The last 30 years have seen significant changes in the social context of childbearing and as a consequence midwives, doctors, and women are becoming more dependent on technology in labor and birth. This has occurred despite recommendations that a greater emphasis should be placed on the social context of childbirth and health. Midwives believe in the short-term and long-term health and social benefits for mothers, children and families achieved by maximizing normal birth as part of maternal choice. This is more likely to succeed if birth is placed within a social and family setting.
The following tips are to help midwives enhance the birth experience and improve your job satisfaction too!
Wait and See: The one single practice most likely to help a woman have a normal birth is patience. But in order to be able to let natural physiology take its own time, we have to be very confident in our own knowledge and experience. To do this, we need to be able to acquire more knowledge and experience of normal birth and know when the time is right to take action.
Build her a Nest: Mammals try to find a warm, secure, dark place to give birth and humans tend to do the same. But it is the feeling of security and confidence that is important, rather than the environment itself. If we can find ways to help women feel more private and confident, we will greatly improve the likelihood of having a normal birth.
Get her off the Bed: Gravity is our greatest aid in giving birth, but for historical and cultural reasons, society generally makes women give birth on their backs. We need to help women understand and practice alternative positions antenatally, to feel free to be mobile and to try different positions during labor and birth. Once she is comfortable, try not to move her unless she wants to, or unless the position becomes inadvisable for fetal or maternal reasons. If a vaginal exam is necessary, could it be done from the back, on a chair, side-lying, in the tub? Yes!
Justify Intervention: Technology is wonderful, except when it gets in the way. What we are beginning to understand is that one technological intervention is likely to lead to further interventions, creating a “cascade” of interventions ending in an abnormal birth. We need to ask ourselves “Is it really necessary?” and do not do it unless it is indicated.
Listen to her: Women themselves are the best source of information about what they need. A medicalized culture of ‘knowing best’ means that we are not good at asking her. We are also losing our skills in being able to read her non-verbal signals: body language, gesture, expression, noises, and so on. What we need to do is get to know her, listen to her, understand her, talk to her and think about how we are contributing to her sense of achievement.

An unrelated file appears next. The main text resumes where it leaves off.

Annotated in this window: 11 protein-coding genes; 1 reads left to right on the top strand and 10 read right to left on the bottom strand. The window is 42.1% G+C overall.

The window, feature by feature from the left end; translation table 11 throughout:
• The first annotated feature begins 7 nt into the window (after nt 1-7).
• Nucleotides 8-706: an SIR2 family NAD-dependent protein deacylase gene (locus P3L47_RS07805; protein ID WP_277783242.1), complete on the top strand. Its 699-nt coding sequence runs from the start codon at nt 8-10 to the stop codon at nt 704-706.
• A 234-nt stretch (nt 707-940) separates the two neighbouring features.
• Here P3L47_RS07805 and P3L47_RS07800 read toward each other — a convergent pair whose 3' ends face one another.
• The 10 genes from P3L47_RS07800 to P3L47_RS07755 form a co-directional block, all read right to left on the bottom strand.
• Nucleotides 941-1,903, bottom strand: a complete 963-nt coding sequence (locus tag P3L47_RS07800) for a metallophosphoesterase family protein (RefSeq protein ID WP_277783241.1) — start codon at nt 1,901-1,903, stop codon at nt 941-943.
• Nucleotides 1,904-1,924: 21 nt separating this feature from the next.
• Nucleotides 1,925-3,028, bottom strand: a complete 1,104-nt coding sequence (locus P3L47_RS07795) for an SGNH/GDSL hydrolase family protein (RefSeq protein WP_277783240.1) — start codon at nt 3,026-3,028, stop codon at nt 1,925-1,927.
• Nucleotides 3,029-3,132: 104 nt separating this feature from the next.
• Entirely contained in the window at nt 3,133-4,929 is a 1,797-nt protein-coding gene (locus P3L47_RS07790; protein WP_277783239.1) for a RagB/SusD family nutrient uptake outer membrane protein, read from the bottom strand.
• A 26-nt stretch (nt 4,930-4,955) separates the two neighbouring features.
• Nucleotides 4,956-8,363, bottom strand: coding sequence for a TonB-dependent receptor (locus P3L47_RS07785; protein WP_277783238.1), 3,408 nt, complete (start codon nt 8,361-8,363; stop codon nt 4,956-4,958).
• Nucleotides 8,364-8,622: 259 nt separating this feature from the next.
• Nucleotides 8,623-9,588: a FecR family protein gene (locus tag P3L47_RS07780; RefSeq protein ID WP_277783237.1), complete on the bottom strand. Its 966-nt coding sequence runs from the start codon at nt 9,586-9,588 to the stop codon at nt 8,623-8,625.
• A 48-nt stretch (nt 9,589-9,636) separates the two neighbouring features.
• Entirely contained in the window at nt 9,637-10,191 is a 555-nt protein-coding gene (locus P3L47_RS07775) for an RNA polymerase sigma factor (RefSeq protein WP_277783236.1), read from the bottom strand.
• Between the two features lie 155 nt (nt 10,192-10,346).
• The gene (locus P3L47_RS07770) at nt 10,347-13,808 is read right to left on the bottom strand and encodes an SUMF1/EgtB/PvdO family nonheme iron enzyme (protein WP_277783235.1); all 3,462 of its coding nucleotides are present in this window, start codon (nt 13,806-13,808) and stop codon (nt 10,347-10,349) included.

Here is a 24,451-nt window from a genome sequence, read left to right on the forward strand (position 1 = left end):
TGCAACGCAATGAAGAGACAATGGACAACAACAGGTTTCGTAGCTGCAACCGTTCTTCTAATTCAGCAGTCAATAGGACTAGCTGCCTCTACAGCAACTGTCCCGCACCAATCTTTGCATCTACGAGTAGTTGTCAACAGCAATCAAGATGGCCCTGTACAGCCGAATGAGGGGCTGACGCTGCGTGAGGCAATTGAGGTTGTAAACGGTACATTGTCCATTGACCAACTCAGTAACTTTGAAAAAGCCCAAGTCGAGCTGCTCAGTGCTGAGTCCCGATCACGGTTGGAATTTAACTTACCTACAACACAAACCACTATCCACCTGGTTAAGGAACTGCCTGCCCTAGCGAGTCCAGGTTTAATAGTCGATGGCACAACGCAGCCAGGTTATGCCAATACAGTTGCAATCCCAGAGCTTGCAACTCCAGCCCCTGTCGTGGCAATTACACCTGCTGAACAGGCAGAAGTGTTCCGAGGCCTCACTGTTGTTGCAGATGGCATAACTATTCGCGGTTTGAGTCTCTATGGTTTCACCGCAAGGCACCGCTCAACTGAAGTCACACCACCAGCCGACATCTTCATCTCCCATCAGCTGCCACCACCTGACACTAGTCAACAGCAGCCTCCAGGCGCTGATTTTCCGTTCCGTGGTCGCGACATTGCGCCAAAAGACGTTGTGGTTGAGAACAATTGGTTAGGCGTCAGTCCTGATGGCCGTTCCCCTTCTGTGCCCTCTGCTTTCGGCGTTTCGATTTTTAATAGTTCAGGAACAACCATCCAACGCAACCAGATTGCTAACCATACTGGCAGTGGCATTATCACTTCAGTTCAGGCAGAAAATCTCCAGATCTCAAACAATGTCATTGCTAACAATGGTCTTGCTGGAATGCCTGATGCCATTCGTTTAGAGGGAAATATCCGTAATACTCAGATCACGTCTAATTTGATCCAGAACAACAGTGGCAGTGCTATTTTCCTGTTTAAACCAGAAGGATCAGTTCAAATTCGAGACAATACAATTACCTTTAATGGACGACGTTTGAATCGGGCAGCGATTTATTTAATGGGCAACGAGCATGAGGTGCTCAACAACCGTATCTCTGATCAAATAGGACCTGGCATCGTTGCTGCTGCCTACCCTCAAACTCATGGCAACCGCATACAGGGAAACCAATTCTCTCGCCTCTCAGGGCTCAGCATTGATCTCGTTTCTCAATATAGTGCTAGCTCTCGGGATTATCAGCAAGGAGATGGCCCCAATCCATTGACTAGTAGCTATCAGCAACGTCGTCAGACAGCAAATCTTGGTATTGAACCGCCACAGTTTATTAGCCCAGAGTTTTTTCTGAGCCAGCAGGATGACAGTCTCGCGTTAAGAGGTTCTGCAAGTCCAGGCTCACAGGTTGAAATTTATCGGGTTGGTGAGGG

Keep a Diary: Midwifery can be a bombardment of experiences, making it difficult to remember what happened last week, let alone last year! However, one of the best sources for learning are our own observations, especially since we can look back at them and realize what we have learned and discovered. Consequently keeping a diary is one of the best ways of consolidating experience. Write down what happened today: how you felt, what you learned. Then look back over what you wrote last week, last month, last year….
Trust your Intuition: Intuition is the knowledge that comes from the multitude of perceptions which are too subtle to be noticed: listen, watch, sniff, touch, pay attention to feelings, and these perceptions begin to build up into a pattern. With experience and reflection we can understand what these patterns are telling us–picking up and anticipating a woman’s progress, needs, and feelings.
Be A Role Model: Our behavior influences others–for better or worse! By practicing the other seven tips listed here, and by being seen practicing them, we set a good example for others to follow. Midwifery really does need exemplars who can model the practices, behavior and attitudes that facilitate normal birth. Start being a role model today!
Taken from the “Campaign for Normal Birth”, the Royal College of Midwives. 4/2005